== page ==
Family life in the 1960s was shaped by the times. It was a decade of war, rebellion, drugs, sex, peace, love, and rock-and-roll. These years brought considerable advances in women's rights, civil rights, and space travel. Still, the 60s also saw the Vietnam war, war protests, assassinations, and an ever-widening "generation gap" between parents and their more liberal offspring.
Understanding Family Life in the 1960s
The 1960s were turbulent, violent, but also colorful years. There were assassins and flower children, alienation and idealism, rebellion and repercussion. For many families, it was "the best of times and the worst of times." One key fact about family life during the 60s was that over the decade, family life changed from the more traditional Father knows Best family lifestyle of the 50s to the more questioning, rebellious, and colorful All in the Family family lifestyle of the 70s.
The 1960s' Family Evolution
At the beginning of the decade, most families looked very much like a 1950s' family. However, by the mid-to-late 1960s, the tumultuous cultural and political happenings were changing family life.
The Vietnam War
By the mid-1960s, the Vietnam war was raging. Each month as many as 40,000 young men (mostly working-class teens) were drafted into service. As young people saw themselves, their friends, or family members being drafted and dying in the seemingly endless Vietnam war, they began questioning traditional family, home, political and cultural norms.
The Birth Control Pill
In 1960, the federal government approved the birth control pill's use, and the sexual revolution began. The "pill" freed young women and men from the fear of unwanted pregnancy and gave them choices and freedom in their sex lives.
The Family Television
The effects of television on the 1960s family is seldom mentioned, but if you grew up in the 60s, you know it had a significant impact on your life. After dinner, 1960s families gathered around the TV, and living rooms became family theaters. However, television in the 60s was not just a source of family entertainment; it became a political force that would reshape cultural and political perspectives and change families. Families of the 1960s were the first to watch the world's cultural events and political dramas unfold in real-time every evening on the family television.
Television as a Political Force
Regardless of where a family lived, the 1960s family had an upfront seat to the race riots, the assassinations of President Kennedy, Robert Kennedy, and Martin Luther King Jr, as well as the Vietnam war with its nightly body count, and the war protests. These images were raw and real, and watching them had a significant impact on impressionable young people. The fighting was further driven home when families experienced the hardship, pain, and fear surrounding the separation (or death) of fathers, sons, brothers, cousins, and friends due to the Vietnam War. This all created an ever growing "live for today" attitude about life, with sexuality and mind-numbing drug use becoming freer and more open. This, of course, this was bound to cause family problems.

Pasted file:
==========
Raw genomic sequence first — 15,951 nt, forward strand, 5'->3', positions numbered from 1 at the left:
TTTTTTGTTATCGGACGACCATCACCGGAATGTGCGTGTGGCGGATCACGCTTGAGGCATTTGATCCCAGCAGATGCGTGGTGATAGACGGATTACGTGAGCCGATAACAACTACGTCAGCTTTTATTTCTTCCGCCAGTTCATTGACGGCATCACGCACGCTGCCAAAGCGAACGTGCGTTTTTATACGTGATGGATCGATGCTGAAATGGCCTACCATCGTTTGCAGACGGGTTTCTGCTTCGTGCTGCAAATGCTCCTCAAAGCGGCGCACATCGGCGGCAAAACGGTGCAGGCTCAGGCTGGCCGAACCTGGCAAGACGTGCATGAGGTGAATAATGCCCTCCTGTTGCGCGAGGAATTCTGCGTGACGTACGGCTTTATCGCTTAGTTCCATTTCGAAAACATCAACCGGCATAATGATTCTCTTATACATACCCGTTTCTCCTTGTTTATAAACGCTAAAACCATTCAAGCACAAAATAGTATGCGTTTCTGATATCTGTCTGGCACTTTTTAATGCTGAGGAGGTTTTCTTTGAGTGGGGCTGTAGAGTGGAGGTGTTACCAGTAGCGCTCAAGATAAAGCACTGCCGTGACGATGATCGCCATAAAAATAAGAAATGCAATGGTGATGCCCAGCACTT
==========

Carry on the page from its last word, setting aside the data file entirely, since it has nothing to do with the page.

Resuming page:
Television as Family Entertainment
While television in the 60s presented a raw, real, scary, and disturbing view of the world to families, it also gave them a temporary escape from their 60s reality with its seemingly contrary entertainment programming. There were Saturday morning cartoons, light-hearted family sitcoms, musical variety shows, and old movies. Sci-fi was still in its developing stage, but the 60s produced futuristic and edgy dramas such as The Twilight Zone, The Outer Limits, and the most notable and longest-lasting - Star Trek.
Growing Up in the 60s
The 60s were defiantly far from perfect, but it was the perfect time to be an adventurous kid. Family life in the 60s was linked to freedom, so parents were more permissive, and family time was less of a priority. Teens could hang loose, and there were few helicopter parents. If you were born in the 60s, your best times were probably spent riding your bike, playing with friends, listening to rock music, wearing go-go boots, miniskirts, bell-bottom trousers or "hippie" jeans, making a tie-dyed t-shirt, watching American Bandstand on TV, and learning to do the twist.
60s' Kids had Freedoms
Although what's listed below would be almost scary to a 21st Century parent, this was "normal" for kids growing up in the 60s:
- Children could come and go with few restrictions and play unsupervised for hours at a time.
- Kids walked, unaccompanied by an adult, to and from school or the school bus stop.
- Independent latchkey kids were common.
- Older children were given charge of younger siblings for hours.
- Kids were not required to sit in kiddy seats are wear seat belts.
- Children played with BB guns, cap guns, yard darts, and other quite dangerous toys.
- Kids could easily open bottles because they weren't child safe.
- Sugary gum and candy were a 1960s childhood staple.
- Teachers could and would use corporal punishment.
Family Life Changed During the 1960s
Freedom and change were the anthems of the 60s. It's not that family lost its importance, but over this decade families became less structured, family ties loosened, parents became more permissive, children became more independent and self-reliant, and family life became more colorful and complex.